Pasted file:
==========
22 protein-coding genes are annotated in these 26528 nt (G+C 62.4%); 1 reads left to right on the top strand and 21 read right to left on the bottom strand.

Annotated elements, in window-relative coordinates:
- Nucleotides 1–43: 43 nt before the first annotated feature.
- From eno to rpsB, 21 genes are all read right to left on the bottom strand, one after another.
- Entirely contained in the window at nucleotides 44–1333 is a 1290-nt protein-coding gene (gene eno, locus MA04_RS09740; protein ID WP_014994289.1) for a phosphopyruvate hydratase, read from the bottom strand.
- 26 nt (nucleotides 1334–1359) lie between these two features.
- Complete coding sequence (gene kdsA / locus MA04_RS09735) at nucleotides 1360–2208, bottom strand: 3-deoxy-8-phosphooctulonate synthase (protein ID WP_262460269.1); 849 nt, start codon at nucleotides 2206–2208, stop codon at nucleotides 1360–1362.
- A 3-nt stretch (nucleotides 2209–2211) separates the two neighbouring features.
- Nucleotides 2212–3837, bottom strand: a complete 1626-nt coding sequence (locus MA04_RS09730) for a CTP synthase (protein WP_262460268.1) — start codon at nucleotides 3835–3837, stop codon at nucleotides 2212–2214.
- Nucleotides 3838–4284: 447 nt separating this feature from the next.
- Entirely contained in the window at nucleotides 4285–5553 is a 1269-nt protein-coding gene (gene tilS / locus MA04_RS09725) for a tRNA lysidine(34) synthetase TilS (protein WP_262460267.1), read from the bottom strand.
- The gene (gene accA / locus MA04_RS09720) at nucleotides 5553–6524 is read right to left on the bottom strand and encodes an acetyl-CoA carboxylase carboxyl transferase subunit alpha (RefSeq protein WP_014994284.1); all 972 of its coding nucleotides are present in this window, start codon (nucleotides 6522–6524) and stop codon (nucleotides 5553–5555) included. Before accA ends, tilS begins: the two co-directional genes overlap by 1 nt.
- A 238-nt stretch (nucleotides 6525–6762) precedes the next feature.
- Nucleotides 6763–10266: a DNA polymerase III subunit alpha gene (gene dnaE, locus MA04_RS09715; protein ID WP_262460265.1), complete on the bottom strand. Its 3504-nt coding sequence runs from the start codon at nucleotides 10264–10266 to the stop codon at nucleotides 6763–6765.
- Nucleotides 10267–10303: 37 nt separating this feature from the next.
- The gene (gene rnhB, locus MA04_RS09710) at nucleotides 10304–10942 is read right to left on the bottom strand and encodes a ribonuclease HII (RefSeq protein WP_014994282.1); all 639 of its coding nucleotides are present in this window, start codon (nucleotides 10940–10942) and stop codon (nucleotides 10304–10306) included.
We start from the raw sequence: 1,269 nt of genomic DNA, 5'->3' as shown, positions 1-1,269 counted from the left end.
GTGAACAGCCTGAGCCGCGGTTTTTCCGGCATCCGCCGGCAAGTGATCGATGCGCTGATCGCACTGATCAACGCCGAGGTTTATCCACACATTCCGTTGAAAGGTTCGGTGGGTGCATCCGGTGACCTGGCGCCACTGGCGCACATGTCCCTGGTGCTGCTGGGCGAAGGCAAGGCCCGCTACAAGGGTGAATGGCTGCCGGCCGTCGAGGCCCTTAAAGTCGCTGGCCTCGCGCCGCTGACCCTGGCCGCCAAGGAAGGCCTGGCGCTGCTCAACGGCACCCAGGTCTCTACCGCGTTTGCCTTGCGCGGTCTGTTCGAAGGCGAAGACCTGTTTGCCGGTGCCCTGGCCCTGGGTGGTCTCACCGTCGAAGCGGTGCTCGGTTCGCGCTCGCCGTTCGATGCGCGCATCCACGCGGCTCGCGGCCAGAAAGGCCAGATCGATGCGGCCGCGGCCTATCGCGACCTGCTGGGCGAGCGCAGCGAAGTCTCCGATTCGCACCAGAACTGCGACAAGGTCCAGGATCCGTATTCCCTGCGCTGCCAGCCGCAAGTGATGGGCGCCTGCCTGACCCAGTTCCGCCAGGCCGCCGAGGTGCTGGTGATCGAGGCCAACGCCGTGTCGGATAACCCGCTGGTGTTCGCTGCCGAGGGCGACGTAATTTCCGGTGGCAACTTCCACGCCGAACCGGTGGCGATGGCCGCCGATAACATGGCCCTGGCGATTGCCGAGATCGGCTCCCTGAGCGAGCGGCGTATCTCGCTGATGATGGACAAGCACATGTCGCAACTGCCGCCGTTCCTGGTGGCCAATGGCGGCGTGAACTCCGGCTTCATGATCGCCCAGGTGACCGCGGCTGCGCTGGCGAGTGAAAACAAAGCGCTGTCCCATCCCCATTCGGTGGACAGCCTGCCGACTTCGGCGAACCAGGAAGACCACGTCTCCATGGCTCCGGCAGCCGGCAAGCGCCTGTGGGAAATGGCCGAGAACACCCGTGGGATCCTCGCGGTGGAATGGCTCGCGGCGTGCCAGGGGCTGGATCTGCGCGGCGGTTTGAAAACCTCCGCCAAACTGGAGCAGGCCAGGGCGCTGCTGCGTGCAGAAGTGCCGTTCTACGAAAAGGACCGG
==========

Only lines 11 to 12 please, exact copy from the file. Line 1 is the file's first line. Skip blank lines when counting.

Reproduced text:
- Entirely contained in the window at nucleotides 4285–5553 is a 1269-nt protein-coding gene (gene tilS / locus MA04_RS09725) for a tRNA lysidine(34) synthetase TilS (protein WP_262460267.1), read from the bottom strand.
- The gene (gene accA / locus MA04_RS09720) at nucleotides 5553–6524 is read right to left on the bottom strand and encodes an acetyl-CoA carboxylase carboxyl transferase subunit alpha (RefSeq protein WP_014994284.1); all 972 of its coding nucleotides are present in this window, start codon (nucleotides 6522–6524) and stop codon (nucleotides 5553–5555) included. Before accA ends, tilS begins: the two co-directional genes overlap by 1 nt.